It’s a solidly-made production, a product of that time when the scope and production values of British TV drama were becoming more cinematic, while its tone remained more theatrical. It is quite talky, and the audience is credited with some intelligence. McAnally carries the production ably, and there’s one of those interesting supporting casts made up of people on their way to a somewhat bigger time – Keith Allen plays Perkins’ press secretary, Jim Carter is the Foreign Secretary, Philip Madoc is the press baron, Tim McInnerny is a ruthless MI5 operative, and so on. (Of interest to a more niche audience – Geoffrey Beevers, Caroline John, and Jessica Carney also appear in roles of differing sizes.)

It’s a product of its time in another way, too – it’s hard to imagine anything quite so openly party-political being made by a UK broadcaster nowadays: Perkins is unmistakably the good guy throughout, with the forces against him clearly those of conservatism (with both a big and small C) and the right. The series was made while Thatcher was in power, based on a book written when it seemed distinctly possible for a hard left politician to become Prime Minister (in the early 80s, prior to the Falklands adventure, it seemed that Thatcher might lose the 1983-84 election and someone like Michael Foot or Tony Benn would take over – V for Vendetta was also originally predicated on this type of scenario). One of Thatcher’s most enduring achievements is that for many years it seemed wildly improbable that a committed socialist could ever get the job again.

And yet here we are. The series failed to foresee the fall of the Soviet Union, which inevitably colours its international outlook, and barely touches on the topic of the UK’s relationship with Europe, but to me it still feels like one with relevant things to say about the country’s situation today. Our papers are full of editorials referring to the Will of the People – or at least a particular, narrow interpretation of what that Will might be – and we see the privately-owned media united in attempts to discredit the leadership of the Labour party. ‘Partisan’ and ‘biased’ doesn’t even begin to properly describe the treatment of Jeremy Corbyn by many papers. Once again, no doubt the editors involved would say they are doing it for the good of the nation. They may even believe this themselves.

A Very British Coup takes biased press coverage as being just the first of the conspiracy’s moves against Perkins, going on to include fomenting industrial action, forged evidence of financial impropriety, and actual murder (a pro-disarmament scientific advisor is assassinated by MI5 – or so it is strongly implied). The series ends ambiguously, with another election, talk of ‘constitutional uncertainty’, and the sound of rising aircraft engines, implying that perhaps a genuine coup d’etat is in progress (again, there has already been speculation as to the likely response of the military to a Corbyn victory). Before all this, however, is a scene between Perkins and the head of MI5 where the civil servant admits that the prospect of a successful, genuinely left-wing government terrifies the establishment and those with a vested interest in the status quo, hence their determination to destroy Perkins and his government.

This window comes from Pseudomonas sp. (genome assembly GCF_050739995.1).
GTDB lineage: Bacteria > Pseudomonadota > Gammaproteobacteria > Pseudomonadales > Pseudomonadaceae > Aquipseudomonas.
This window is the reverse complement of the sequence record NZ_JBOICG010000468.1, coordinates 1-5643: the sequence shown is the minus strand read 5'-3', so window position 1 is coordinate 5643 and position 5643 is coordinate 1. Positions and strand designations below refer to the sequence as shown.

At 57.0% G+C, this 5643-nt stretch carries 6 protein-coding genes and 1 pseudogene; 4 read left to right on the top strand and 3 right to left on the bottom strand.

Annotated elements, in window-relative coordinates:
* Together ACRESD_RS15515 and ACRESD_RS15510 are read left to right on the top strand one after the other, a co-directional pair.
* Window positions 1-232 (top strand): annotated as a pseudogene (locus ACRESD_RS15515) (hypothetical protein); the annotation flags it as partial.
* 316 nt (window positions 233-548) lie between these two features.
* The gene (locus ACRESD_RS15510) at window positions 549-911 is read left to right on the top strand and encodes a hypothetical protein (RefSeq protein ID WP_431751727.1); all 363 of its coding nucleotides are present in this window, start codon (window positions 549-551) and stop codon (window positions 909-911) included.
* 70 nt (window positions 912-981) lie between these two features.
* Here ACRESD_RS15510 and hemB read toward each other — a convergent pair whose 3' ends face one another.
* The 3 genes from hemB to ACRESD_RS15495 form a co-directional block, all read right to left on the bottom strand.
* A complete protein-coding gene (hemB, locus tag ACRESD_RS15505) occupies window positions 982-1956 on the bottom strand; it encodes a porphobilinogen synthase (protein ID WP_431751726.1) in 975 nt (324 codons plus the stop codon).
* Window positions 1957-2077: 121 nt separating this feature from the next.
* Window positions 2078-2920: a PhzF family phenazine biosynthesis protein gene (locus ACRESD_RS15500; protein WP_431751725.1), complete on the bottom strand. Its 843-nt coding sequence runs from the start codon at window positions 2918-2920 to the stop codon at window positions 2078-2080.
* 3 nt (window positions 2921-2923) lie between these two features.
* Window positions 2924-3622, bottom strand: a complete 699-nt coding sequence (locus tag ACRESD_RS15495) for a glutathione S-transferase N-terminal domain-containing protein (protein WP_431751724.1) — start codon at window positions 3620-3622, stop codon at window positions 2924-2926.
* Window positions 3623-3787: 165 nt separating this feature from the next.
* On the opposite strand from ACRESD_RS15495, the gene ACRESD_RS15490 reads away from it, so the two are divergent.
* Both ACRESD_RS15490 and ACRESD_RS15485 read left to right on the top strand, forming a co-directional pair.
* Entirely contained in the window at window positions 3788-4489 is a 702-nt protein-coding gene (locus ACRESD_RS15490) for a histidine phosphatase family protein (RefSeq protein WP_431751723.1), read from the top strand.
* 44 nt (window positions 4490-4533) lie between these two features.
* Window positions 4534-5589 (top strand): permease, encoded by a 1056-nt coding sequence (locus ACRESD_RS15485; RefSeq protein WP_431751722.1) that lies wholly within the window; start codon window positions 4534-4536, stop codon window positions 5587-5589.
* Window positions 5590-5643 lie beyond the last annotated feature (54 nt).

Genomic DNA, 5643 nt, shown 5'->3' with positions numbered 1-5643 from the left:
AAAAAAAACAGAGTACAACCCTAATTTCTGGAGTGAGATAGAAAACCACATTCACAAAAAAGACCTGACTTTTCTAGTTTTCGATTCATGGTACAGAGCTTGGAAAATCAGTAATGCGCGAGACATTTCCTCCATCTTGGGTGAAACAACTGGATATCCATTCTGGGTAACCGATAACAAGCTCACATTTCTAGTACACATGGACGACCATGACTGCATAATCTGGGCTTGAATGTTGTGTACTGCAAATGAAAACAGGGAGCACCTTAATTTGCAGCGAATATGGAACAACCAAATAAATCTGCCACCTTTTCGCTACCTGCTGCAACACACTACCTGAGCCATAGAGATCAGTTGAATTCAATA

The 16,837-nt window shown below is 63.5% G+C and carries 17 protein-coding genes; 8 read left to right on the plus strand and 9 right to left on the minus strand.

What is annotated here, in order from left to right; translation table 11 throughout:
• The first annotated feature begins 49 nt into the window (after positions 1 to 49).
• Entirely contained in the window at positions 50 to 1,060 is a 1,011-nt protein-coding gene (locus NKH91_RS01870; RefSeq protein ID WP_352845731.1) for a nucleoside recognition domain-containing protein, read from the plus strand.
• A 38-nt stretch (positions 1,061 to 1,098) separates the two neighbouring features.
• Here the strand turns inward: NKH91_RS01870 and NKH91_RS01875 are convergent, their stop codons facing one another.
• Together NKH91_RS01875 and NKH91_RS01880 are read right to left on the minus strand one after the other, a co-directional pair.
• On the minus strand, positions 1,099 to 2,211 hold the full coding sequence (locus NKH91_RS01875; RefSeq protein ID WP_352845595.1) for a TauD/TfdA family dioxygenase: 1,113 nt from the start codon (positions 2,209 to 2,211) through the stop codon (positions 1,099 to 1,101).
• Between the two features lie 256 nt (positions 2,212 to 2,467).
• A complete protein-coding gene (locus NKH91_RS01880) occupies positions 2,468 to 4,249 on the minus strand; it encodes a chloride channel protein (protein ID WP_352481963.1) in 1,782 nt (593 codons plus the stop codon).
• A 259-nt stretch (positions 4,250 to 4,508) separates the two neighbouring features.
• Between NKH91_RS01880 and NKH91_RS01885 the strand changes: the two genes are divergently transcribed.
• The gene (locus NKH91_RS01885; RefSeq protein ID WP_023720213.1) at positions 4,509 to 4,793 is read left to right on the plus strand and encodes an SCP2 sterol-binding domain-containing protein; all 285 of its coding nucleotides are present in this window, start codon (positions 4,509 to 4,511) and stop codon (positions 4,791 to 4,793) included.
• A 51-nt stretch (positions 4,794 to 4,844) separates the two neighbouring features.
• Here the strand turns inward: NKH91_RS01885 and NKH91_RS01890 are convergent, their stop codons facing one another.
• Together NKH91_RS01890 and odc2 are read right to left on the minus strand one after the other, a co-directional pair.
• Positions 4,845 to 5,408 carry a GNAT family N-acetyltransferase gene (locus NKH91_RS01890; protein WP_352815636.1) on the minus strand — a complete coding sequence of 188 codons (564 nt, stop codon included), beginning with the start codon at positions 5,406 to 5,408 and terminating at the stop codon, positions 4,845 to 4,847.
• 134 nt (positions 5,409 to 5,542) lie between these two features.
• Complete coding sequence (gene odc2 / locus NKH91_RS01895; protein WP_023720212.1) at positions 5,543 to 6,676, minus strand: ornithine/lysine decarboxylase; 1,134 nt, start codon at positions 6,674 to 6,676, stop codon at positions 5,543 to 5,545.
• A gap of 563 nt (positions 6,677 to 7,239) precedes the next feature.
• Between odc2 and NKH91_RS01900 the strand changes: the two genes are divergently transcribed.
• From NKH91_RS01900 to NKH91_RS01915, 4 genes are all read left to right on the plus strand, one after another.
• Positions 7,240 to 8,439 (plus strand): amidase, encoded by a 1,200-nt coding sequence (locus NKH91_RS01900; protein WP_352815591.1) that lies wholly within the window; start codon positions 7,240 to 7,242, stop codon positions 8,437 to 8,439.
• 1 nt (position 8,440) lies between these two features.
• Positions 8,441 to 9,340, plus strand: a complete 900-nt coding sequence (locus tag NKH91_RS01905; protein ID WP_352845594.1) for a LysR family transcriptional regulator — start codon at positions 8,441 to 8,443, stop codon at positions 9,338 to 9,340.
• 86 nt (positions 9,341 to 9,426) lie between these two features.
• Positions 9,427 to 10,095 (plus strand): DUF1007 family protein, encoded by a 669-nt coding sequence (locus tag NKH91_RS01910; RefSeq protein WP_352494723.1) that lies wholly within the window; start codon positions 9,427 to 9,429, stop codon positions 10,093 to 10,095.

It’s a powerful scene and a disturbingly credible one, although still slightly theatrical. Who really runs the country? Does the Will of the People carry any real power? Or is it just the case that our elected officials are only allowed to govern within certain parameters, regardless of their popular support? If so, who has the real power, and what is it based on? In a few days there is a chance that all these questions may feel very urgent and significant indeed, and it will be interesting, to say the least, to see if any answers emerge.

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There are timely films, and there are timely films, and then there is Denial, the latest from veteran (though irregular) director Mick Jackson. It seems strange that not too long ago everyone was talking relatively casually about the fact we were all living in a post-truth world: if all I see on the news is true, then suddenly the truth is back in fashion – the problem is that everyone seems to have their own ideas about what it is, and most of those versions are not exactly mutually compatible. Jackson’s film may be an account of events from nearly 20 years ago, but that doesn’t stop it feeling very relevant, for it concerns the historic (in more ways than one) court case brought by an eminent Holocaust denier against a Jewish female historian.

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The late novelist Iain Banks came up with a characteristically witty and effective way of dealing with Holocaust deniers: you invite them to debate the topic on TV with you, then punch them in the mouth in front of the cameras. But it gets even better, for when they complain and call the police, you simply deny the attack ever took place. Ah, if it were only that simple (and satisfying) – taking these people on means stepping onto a hard road fraught with risks, as the film makes clear.

Rachel Weisz plays Deborah Lipstadt, a professor of Jewish and Holocaust Studies at a university in Atlanta, Georgia, and author of a book about Holocaust denial. She has so far refused to debate with Holocaust deniers on the grounds that she does not want to give them the exposure and credibility that would result, but is nevertheless ambushed at a speaking engagement by the British historian David Irving (Timothy Spall), who accuses her of lying about and defaming him.